A Puzzling Phenomenon For Psychologists... Why Can't We Recall Our Early Childhood Memories?

Turbo August 17, 2021 August 17, 2021
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Description: Most of us have no memories from the first three to four years of our lives. In fact, we tend to remember very little from life before the age of seve
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A Puzzling Phenomenon For Psychologists... Why Can't We Recall Our Early Childhood Memories?
Remembering early childhood memories

Most of us have no memories from the first three to four years of our lives. In fact, we tend to remember very little from life before the age of seven.

And when we try to think about our first memories, it is often not clear whether they are real or just memories based on images and stories others tell us.

The phenomenon, known as "childhood amnesia", has baffled psychologists for more than a century, and we still don't fully understand it.

Perhaps the reason we don't remember our childhood is that infants and children do not have a fully developed memory. However, babies as young as 6 months old can form short-term memories lasting minutes and long-term memories lasting weeks, if not months.

Of course, memory abilities at these ages are not the same as those of adults, as they continue to mature into adolescence.

In fact, evolutionary changes in basic memory processes have been put forward as an explanation for childhood amnesia, one of the best theories we have so far.

These basic processes involve several areas of the brain, and include the formation and preservation of memory, and later retrieval.

A child's ability to tell a story as it happens can help predict how well he or she will remember it months or years later.

One laboratory group conducted this work by interviewing young children brought to accident and emergency departments for common pediatric injuries.

Young children over 26 months of age who could narrate the event had remembered it for up to 5 years. Whereas children younger than this age who were unable to narrate the event may remember little or nothing at all.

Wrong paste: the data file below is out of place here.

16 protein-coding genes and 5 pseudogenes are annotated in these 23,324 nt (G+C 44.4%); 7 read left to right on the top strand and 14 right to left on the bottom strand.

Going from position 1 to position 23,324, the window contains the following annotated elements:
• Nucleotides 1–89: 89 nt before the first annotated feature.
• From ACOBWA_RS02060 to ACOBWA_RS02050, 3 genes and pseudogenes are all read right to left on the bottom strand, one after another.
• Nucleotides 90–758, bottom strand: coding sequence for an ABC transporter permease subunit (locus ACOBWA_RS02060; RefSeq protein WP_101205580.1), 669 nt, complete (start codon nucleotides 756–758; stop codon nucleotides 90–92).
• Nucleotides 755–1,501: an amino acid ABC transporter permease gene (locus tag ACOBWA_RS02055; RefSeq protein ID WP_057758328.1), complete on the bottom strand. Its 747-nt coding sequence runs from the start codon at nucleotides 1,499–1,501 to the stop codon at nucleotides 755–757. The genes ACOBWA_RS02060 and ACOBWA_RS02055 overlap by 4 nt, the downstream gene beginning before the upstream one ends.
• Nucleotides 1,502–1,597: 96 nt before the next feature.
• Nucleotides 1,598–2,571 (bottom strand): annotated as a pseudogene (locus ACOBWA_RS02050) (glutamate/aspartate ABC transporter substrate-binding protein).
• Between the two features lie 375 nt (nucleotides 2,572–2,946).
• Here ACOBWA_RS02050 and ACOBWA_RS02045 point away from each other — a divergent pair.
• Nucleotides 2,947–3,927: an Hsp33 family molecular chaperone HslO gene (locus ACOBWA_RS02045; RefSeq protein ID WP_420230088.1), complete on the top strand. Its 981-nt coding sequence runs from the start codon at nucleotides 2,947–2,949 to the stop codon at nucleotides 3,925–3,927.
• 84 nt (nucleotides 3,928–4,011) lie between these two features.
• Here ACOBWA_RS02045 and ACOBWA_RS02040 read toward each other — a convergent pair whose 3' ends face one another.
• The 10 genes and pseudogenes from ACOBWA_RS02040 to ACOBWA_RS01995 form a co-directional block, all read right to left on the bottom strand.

Socio-cultural effects

Most research on the role of language focuses on a particular form of expression called narrative, and its social function. When parents with very young children remember past events, they implicitly teach them narration skills, i.e. what kinds of events are important to remember and how to organize talking about them in a way that others can understand.

In contrast to recounting information for factual purposes, recollection is about the social function of sharing experiences with others.

In this way, family stories preserve the accessibility of memory over time, and also increase the coherence of the narrative, including the chronology, subject matter and degree of emotion.

And more coherent stories are remembered better.

Memories carry different social functions in different cultures. For example, adults in cultures that value autonomy (North America and Western Europe) tend to report early childhood memories more than adults in cultures that value connectedness (Asia and Africa).

In cultures that promote more independent self-concepts, parental memories focus more on children's individual experiences, preferences, and feelings, and less on their relationships with others, social routines, and behavioral norms.

For example, an American child might remember getting a gold star in preschool while a Chinese child might remember his class learning a particular song in preschool.

While there are still things we don't understand about childhood amnesia, researchers are making progress.

For example, there are more prospective studies that follow individuals from childhood into the future. This helps provide accurate accounts of events, and is better than asking teens or adults to remember past events that were not documented.

As neuroscience advances, there will undoubtedly be more studies linking brain development to memory development. This should help us develop other measures of memory besides verbal reports.

In the meantime, you should know that although we can't remember certain events from childhood, their accumulation leaves lasting effects that affect our behaviour.

The first few years of our lives may be forgotten, but they remain powerful in shaping the adult personalities we become.


Jane Shinsky is Senior Lecturer and Director of the Baby Lab in the Department of Psychology at Royal Holloway, University of London. Shinseki does not work for, consult, own or receive funding from any company or organization, and she has not disclosed any relevant affiliations after her academic appointment.

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